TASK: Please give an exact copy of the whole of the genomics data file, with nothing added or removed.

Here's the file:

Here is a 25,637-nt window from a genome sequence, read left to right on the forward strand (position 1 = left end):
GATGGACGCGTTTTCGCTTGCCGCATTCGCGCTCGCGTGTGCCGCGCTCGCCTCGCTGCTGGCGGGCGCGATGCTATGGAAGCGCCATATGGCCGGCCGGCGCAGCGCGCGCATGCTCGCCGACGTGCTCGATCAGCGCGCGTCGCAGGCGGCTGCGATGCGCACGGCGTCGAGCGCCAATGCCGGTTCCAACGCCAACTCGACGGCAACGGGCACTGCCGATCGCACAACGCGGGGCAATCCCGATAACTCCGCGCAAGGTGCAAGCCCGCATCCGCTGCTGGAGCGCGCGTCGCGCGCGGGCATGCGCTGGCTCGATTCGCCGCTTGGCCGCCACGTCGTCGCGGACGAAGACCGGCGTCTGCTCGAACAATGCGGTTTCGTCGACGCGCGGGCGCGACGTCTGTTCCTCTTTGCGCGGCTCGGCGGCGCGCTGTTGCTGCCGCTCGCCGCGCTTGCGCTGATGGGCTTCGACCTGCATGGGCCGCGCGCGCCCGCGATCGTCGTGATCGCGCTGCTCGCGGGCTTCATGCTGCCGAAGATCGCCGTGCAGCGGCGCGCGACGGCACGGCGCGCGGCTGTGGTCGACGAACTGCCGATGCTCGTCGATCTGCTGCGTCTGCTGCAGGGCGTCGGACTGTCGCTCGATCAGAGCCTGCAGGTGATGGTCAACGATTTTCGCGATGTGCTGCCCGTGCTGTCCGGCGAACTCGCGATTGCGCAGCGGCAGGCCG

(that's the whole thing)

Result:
Here is a 25,637-nt window from a genome sequence, read left to right on the forward strand (position 1 = left end):
GATGGACGCGTTTTCGCTTGCCGCATTCGCGCTCGCGTGTGCCGCGCTCGCCTCGCTGCTGGCGGGCGCGATGCTATGGAAGCGCCATATGGCCGGCCGGCGCAGCGCGCGCATGCTCGCCGACGTGCTCGATCAGCGCGCGTCGCAGGCGGCTGCGATGCGCACGGCGTCGAGCGCCAATGCCGGTTCCAACGCCAACTCGACGGCAACGGGCACTGCCGATCGCACAACGCGGGGCAATCCCGATAACTCCGCGCAAGGTGCAAGCCCGCATCCGCTGCTGGAGCGCGCGTCGCGCGCGGGCATGCGCTGGCTCGATTCGCCGCTTGGCCGCCACGTCGTCGCGGACGAAGACCGGCGTCTGCTCGAACAATGCGGTTTCGTCGACGCGCGGGCGCGACGTCTGTTCCTCTTTGCGCGGCTCGGCGGCGCGCTGTTGCTGCCGCTCGCCGCGCTTGCGCTGATGGGCTTCGACCTGCATGGGCCGCGCGCGCCCGCGATCGTCGTGATCGCGCTGCTCGCGGGCTTCATGCTGCCGAAGATCGCCGTGCAGCGGCGCGCGACGGCACGGCGCGCGGCTGTGGTCGACGAACTGCCGATGCTCGTCGATCTGCTGCGTCTGCTGCAGGGCGTCGGACTGTCGCTCGATCAGAGCCTGCAGGTGATGGTCAACGATTTTCGCGATGTGCTGCCCGTGCTGTCCGGCGAACTCGCGATTGCGCAGCGGCAGGCCG